The condition usually affects people over 50 years old, with higher incidence in the female population.
The knee is a complex joint located between the femur (the thigh bone), the tibia (the leg bone) and the patella (the kneecap); it supports the body’s weight and allows leg extension and flexion movements. Its surface is covered with articular cartilage, which protects the bones from friction. Further protection to its structure is provided by the presence of two cartilage pads, the medial meniscus and the lateral meniscus, which act as shock absorbers which facilitate movements and protect the knee. The inside of the joint is entirely covered by the synovial membrane where the synovial fluid is produced. This fluid is capable of lubricating the knee’s structures. To provide further stability to the joint, there are four strong ligaments: two lateral, the medial collateral (MCL) and the lateral collateral (LCL)), and two internal, the anterior cruciate (ACL) and the posterior cruciate (PCL).
At the initial stage, knee arthrosis manifests itself with intermittent problems, i.e., it comes and goes. For a long while, osteoarthritis can present itself as a localized discomfort at the beginning of each movement (for example, after sitting or lying down for a long time) or while going up and down the stairs. In some cases, noises similar to clicks or squeaks are heard when the knee joint is moved. As the disease progresses, the pain gradually increases until the joint stiffens completely. When osteoarthritis is at an advanced stage, the knee becomes unstable and the person can suddenly fall.
You should call a doctor if there is a recurring pain in the knee over an extended period of time.
After reconstructing the anamnestic overview, the knee joint is examined using tests to evaluate mobility and function. The primary diagnostic evaluation is a radiograph of a weight-bearing knee in anterior-posterior view, lateral and axial views of the patella, and Rosenberg view. These tests are excellent methods to examine the knee even in the initial stages of the disease. Nuclear Magnetic Resonance (NMR) spectroscopy is indicated as a second level exam for a more accurate assessment of the menisci, articular cartilage, and ligaments. Computed Tomography (CT) is useful for an in-depth study of knee rotations and deformities and possible planning of surgery.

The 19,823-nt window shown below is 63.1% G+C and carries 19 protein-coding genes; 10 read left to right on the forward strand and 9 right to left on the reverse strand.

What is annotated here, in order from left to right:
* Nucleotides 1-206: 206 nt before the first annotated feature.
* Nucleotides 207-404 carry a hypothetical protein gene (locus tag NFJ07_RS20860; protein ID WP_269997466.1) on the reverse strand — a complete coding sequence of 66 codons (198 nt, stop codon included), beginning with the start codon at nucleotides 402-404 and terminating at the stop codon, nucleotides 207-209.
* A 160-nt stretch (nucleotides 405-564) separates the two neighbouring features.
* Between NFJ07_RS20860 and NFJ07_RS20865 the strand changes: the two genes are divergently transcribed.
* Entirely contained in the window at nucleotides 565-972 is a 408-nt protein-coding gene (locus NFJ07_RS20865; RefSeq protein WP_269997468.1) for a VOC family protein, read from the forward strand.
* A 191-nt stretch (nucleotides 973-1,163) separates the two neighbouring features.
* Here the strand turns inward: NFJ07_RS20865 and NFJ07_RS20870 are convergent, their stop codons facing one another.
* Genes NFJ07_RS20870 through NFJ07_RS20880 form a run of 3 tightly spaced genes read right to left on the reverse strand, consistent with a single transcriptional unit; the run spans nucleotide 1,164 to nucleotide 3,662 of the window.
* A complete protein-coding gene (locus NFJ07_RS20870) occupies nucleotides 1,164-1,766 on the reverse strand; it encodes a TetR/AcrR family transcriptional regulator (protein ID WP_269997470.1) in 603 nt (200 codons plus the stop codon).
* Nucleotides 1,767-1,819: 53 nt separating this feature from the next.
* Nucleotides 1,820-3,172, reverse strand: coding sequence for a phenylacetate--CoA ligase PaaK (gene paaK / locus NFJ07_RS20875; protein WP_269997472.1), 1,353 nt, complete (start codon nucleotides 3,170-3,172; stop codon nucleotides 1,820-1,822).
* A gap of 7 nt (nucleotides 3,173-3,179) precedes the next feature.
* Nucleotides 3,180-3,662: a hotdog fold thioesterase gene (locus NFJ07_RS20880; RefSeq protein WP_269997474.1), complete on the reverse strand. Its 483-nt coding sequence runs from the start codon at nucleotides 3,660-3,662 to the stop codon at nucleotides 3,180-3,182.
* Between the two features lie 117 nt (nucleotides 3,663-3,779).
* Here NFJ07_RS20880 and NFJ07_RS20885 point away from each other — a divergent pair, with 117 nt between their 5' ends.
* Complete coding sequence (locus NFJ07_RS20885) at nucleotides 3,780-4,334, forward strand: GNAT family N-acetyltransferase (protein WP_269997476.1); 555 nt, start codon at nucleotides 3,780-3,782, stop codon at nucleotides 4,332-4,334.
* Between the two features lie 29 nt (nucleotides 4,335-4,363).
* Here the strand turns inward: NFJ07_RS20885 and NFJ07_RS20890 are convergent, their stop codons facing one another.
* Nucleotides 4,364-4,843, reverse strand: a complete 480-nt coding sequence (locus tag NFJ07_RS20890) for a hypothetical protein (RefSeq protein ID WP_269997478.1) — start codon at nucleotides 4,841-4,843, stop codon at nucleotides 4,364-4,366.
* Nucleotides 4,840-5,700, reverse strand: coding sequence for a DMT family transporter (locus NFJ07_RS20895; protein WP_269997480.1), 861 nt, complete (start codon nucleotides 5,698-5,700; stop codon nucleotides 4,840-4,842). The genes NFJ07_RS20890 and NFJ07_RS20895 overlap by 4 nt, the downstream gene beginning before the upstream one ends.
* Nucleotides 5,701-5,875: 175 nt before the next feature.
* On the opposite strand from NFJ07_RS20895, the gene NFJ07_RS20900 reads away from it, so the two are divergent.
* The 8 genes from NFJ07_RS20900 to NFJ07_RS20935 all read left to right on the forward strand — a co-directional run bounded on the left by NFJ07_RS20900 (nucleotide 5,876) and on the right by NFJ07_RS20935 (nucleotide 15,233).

Just rest well and take painkillers and non-steroidal anti-inflammatory medicines as prescribed by a doctor. Apply ice cubes but not directly on the skin for 5 minutes every 3-4 hours. High impact physical activities are not recommended.
The right physical activity that is purposed for strengthening the supporting muscles can help prevent osteoarthritis in the knee. If possible, it is necessary to reduce (or avoid) excessive and repeated loads on the knee, keep your body weight under control and correct postural defects, especially if you play sports at competitive levels.
Cartilage damage is irreversible, but conservative therapies may slow its course with anti-inflammatory drugs. Careful weight control and, if necessary, the use of orthopaedic braces may be combined with the intake of drugs. Infiltrative therapies with cortisones, hyaluronic acid, regenerative treatment with PRP (Platelet Rich Plasma), and mesenchymal cells are also useful.